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Obesity- Tipping Back the Scales of the Nation 19th April, 2017

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Obesity- Tipping Back the Scales of the Nation 19th April, 2017

  1. 1. Evidence-Based Policies to Tackle Obesity Robin Ireland Director of Research, Food Active “Tipping Back the Scales of the Nation” Manchester, 19 April 2017 Credit for slides borrowed, stolen and gracefully provided from friends and colleagues. Particular thanks to Bill Bellew, Emma Boyland and Simon Capewell. Interpretation is my own.
  2. 2. On the menu … • Our obesogenic environment • Do weight reduction classes work? • What can be done nationally? • A regional/local response • Discussion
  3. 3. Department of Psychological Sciences We live in an Obesogenic environment!
  4. 4. #HolidaysAreComing #CavitiesAreComing
  5. 5. The problem in one town in North West England – Do weight reduction programmes work? Blackpool • The total population of Blackpool is 142,568 • Of these, 74.5% of adults are overweight or obese (84,751) • In a 12-month period only 284 adults completed a weight management programme …..
  6. 6. Back to the 80s. Has anything changed? And yet we continue to ‘blame’ individuals for making ‘unhealthy choices’
  7. 7. The evidence base: Consumption of sugar in the UK
  8. 8. Sources of Sugar
  9. 9. Obesity and deprivation
  10. 10. “Health policy can be slow to emerge even when evidence is strong. The lobbying opposition to intervention can be well- rehearsed when commercial interests are at stake” -Academy of Royal Medical Colleges, 2013
  11. 11. What’s happening nationally? • Public Health England: Sugar Reduction. The evidence for action (October 2015) • HM Government: Childhood Obesity. A Plan for Action (August 2016) • HM Revenue & Customs: Soft Drinks Industry Levy (December 2016. Implementation April 2018) • Public Health England: Sugar Reduction: Achieving the 20% (March 2017)
  12. 12. But are we doing enough?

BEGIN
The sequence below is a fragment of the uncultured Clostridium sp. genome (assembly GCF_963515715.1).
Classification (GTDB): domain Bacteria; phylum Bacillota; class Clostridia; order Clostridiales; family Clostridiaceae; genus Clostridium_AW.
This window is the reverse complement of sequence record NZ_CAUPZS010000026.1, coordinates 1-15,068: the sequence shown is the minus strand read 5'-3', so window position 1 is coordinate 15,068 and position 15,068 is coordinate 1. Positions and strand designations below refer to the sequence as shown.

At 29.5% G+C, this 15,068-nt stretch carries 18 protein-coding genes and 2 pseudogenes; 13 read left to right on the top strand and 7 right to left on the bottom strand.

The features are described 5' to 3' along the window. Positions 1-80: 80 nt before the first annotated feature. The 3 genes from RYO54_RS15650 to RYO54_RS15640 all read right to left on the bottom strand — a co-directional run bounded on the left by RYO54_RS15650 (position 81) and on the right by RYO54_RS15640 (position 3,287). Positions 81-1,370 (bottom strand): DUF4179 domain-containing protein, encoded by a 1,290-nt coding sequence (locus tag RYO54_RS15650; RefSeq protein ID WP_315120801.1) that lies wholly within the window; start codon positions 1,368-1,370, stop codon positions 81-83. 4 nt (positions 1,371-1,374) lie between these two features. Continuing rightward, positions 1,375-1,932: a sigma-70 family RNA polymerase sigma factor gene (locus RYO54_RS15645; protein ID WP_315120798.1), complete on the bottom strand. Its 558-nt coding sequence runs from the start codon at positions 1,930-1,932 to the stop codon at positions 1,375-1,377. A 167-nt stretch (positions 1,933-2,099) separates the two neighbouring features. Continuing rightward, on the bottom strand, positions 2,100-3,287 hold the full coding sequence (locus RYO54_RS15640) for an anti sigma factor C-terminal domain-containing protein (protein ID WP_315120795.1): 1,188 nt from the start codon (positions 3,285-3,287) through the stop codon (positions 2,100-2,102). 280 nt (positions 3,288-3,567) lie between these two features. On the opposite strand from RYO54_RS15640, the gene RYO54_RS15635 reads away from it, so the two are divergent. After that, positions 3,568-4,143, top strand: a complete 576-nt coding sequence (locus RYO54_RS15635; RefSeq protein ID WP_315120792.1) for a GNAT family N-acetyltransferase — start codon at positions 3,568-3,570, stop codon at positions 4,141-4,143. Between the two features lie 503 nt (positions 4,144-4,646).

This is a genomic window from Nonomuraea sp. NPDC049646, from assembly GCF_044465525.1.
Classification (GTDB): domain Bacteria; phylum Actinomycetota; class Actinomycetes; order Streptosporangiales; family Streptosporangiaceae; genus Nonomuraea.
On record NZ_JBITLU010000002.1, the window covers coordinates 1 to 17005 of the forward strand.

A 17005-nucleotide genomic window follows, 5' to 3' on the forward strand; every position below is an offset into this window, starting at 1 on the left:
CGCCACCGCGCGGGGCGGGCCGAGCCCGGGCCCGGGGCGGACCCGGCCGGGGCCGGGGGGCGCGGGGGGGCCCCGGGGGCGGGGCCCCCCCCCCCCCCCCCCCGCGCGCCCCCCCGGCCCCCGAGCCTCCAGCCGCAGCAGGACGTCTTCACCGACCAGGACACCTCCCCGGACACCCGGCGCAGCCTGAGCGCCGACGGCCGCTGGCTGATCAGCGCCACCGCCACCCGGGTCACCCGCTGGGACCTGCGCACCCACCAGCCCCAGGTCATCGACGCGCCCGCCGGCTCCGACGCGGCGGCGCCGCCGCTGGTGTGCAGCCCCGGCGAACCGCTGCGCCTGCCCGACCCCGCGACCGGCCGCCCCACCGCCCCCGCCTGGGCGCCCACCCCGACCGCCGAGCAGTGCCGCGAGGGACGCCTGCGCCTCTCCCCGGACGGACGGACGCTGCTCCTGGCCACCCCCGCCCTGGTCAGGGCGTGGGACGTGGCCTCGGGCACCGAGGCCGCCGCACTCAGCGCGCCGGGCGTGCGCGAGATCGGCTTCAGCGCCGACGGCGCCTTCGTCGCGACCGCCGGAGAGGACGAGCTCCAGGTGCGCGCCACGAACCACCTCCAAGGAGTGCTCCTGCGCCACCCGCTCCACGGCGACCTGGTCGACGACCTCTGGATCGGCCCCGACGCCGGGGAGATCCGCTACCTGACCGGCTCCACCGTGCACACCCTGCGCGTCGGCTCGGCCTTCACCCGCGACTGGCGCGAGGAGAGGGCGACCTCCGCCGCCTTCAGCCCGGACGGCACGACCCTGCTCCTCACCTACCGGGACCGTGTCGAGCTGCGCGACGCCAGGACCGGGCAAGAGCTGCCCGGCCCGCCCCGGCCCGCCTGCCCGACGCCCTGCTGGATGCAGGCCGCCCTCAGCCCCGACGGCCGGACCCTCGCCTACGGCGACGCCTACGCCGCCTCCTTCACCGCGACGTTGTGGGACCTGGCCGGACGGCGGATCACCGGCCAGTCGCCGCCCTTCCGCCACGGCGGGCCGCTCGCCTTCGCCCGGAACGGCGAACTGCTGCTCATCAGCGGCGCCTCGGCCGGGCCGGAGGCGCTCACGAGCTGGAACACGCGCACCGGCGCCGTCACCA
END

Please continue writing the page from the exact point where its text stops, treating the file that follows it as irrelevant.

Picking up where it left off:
13. 13. Food Active – a North West response • A collaborative programme launched by the North West Directors of Public Health in November 2013 to tackle increasing levels of obesity. • Focusing on population-level interventions which take steps to address the social, environmental, economic and legislative factors that affect people’s ability to change their behaviour.
  14. 14. So what are the policies that can be implemented at municipal level? • Children and adults should have access to healthy food in care settings including hospitals, schools, nurseries, residential care. • Local authorities should procure food and drink intelligently (both in-house and in public venues) • Town planning needs to encourage active travel and restrict fast food outlets wherever possible • Local authorities should consider not accepting funding associated with industries that produce food and drinks high in sugar, salt and saturated fat.
  15. 15. Local Authority Declaration on Healthy Weight • Based upon the principle of the Local Authority Declaration on Tobacco Control from ASH • Support and develop action locally on sugary drinks and/or junk food / commercial determinants • The declaration aims to support Local Government to take action to prevent excess weight and secure the health and wellbeing of residents • The declaration requires Local Government officers and politicians to support the implementation of policies that will encourage healthy weight.
  16. 16. “Adopting a ‘whole systems approach’”. Dr Arif Rajpura, March 2016
  17. 17. This whole systems approach to promoting healthy weight can be used and adapted to various settings • The ‘Blackpool Declaration’ is being evaluated with a report available in May 2017 • Other organisations such as hospitals, Registered Social Landlords and local amateur and professional sports clubs (‘Healthy Stadia’)can be encouraged to establish food and drink policies. Blackpool Teaching Hospitals NHS Foundation Trust announced their own Declaration on 11 April • In London and SE England, they are developing Sugar Smart Cities and a Local Authority Declaration on Healthy Weight and Sugar Reduction
  18. 18. Give Up Loving Pop! A campaign from Food Active to highlight the health harms associated with the consumption of sugary drinks.
  19. 19. A campaign from Food Active to highlight the health harms associated with the consumption of sugary drinks.
  20. 20. Give Up Loving Pop! Developing locally driven campaigns • Briefing sheets on energy drinks, sports drinks etc. published – see www.giveuplovingpop.org.uk • Teaching materials produced for use in PSHE classes (Year 6 and Year 9) • Give Up Loving Pop challenges • Driving vending machine policies and school drinks policies
  21. 21. We have discussed … • Our obesogenic environment • Do weight reduction classes work? • What can be done nationally? • A regional/local response • Discussion
  22. 22. Thank you research@hegroup.org.uk Twitter: robinHEG

Editor's Notes

  • Donuts

    Prepared using NCMP data for 2014/15

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